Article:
Speech Analytics Turns Up the Volume

Customer Service
Customer Service

The speech analytics market grew by a vigorous 106 percent in 2007, producing a four-year compounded annual growth rate (CAGR) of 268 percent, according to DMG Consulting's 2008 Speech Analytics Market Report. DMG predicts continued market expansion at a rate of 70 percent in 2008, and 50 percent in 2009, despite the volatile economy.

Rising customer expectations are fueling the growth, according to DMG's "2008 Contact Center Surveying/Feedback and Analytics Market Report." New forms of communications and social networking applications have altered the business landscape. Enterprises that do not respond to their customers in a timely manner with a two-way dialog are finding themselves the object of damaging Web discussions and, even worse, negative news headlines.

Innovations -- including real-time speech analytics, text analysis for email and chat, emotion detection, and an emphasis on actionable results -- is increasing the benefits of speech-based solutions.

"Organizations have a significant opportunity to improve their operations and increase profitability based on their customers' feedback," says Donna Fluss, president of DMG Consulting. "Improving customer service and retaining customers should be a key goal for organizations during tough economic times. Contact center survey and feedback solutions, which provide great insights into the voice of the customer, can help to achieve this goal."

Daniel Ziv, vice president of customer interaction analytics at call center solution provider Verint, agrees that speech analytics can help companies understand their customers more deeply and improve long-term relationships.

"There's now a strong focus on the retention of customers," Ziv says, "so even companies without the budget to significantly increase their market share can still reduce churn relatively inexpensively by deploying current speech applications to retain customers. A good speech system can reduce repeat calls and calls overall, encourage self-service, and fits easily into quality monitoring, coaching, and e-learning."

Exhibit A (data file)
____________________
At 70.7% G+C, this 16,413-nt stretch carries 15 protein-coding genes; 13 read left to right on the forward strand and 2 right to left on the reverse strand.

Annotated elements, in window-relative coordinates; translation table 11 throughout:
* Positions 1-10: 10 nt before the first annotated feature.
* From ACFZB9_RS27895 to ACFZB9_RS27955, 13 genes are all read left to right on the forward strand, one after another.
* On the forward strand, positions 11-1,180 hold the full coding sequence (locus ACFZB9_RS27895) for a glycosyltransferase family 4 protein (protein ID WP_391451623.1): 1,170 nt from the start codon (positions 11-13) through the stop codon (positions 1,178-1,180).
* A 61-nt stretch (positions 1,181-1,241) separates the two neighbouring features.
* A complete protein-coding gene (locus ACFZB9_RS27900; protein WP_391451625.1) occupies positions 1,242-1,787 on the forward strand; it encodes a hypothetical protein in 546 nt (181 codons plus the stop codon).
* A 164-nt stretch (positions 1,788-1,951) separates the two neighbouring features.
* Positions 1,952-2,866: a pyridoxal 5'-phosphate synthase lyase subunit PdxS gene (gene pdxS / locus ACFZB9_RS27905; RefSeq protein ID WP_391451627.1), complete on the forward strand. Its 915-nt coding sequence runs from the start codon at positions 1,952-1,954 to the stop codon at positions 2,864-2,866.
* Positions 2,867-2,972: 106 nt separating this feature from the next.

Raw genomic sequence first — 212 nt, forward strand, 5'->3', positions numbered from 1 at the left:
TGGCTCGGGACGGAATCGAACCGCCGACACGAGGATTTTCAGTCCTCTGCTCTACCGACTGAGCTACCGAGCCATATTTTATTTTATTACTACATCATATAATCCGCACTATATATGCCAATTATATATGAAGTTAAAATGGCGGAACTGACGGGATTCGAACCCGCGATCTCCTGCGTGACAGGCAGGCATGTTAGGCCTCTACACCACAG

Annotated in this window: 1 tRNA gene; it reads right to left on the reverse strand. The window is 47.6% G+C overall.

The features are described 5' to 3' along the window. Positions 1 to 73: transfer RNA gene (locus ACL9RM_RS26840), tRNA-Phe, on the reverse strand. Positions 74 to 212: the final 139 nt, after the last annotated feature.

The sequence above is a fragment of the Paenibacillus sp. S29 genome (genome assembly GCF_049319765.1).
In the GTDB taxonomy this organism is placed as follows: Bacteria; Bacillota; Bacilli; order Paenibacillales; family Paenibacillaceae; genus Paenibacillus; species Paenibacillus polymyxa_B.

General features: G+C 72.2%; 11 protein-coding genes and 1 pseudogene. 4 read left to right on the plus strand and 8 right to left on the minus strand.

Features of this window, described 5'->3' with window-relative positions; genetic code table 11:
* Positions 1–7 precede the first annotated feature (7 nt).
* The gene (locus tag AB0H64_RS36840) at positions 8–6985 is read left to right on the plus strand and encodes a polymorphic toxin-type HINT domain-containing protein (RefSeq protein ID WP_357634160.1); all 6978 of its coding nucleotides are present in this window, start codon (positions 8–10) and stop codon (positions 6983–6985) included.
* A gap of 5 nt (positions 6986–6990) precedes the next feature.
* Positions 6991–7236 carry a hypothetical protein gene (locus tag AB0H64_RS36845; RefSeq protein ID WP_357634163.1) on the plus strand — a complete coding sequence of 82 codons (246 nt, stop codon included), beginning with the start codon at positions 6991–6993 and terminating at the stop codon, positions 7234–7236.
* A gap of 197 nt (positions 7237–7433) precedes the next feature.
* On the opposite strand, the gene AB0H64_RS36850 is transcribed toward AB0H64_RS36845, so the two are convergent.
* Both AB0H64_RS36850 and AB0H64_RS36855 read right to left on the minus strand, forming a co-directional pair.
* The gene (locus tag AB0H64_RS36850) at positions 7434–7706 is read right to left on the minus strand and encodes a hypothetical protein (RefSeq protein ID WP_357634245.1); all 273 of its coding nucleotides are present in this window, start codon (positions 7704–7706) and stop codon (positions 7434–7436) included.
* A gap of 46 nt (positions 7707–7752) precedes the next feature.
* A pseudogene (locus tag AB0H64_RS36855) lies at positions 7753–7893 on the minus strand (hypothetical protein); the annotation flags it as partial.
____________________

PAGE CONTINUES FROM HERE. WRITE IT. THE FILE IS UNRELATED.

The strategy behind the tools
So as more companies turn to speech analytics, what should they consider when developing their strategy? In its recent report, "Criteria to Evaluate Speech Analytics," Forrester Research suggests that companies review existing operations to determine the need for such tools, work with finance, marketing and other departments to measure the effect that the lack of call data has on performance, and use call analysis for several measures. For example, contact center executives can listen to and track what customers are saying and how, as well as spot potential problems or issues.

Also, Forrester recommends that the strategy involve business units beyond the call center. Sales and marketing have a stake, since speech analytics can be used to measure campaign effectiveness, for example. And engineering and product development teams can gain insight on customer reaction to new products or discover a defect if many people call about the same issue. In addition, companies should assign responsibility for the analytics reports, so the data can be turned into actionable information, and use customer activity to modify current activities.

The goal is that as tools like speech analytics become more focused on effectiveness rather than efficiencies, consumers will benefit from a deeper, improved experience.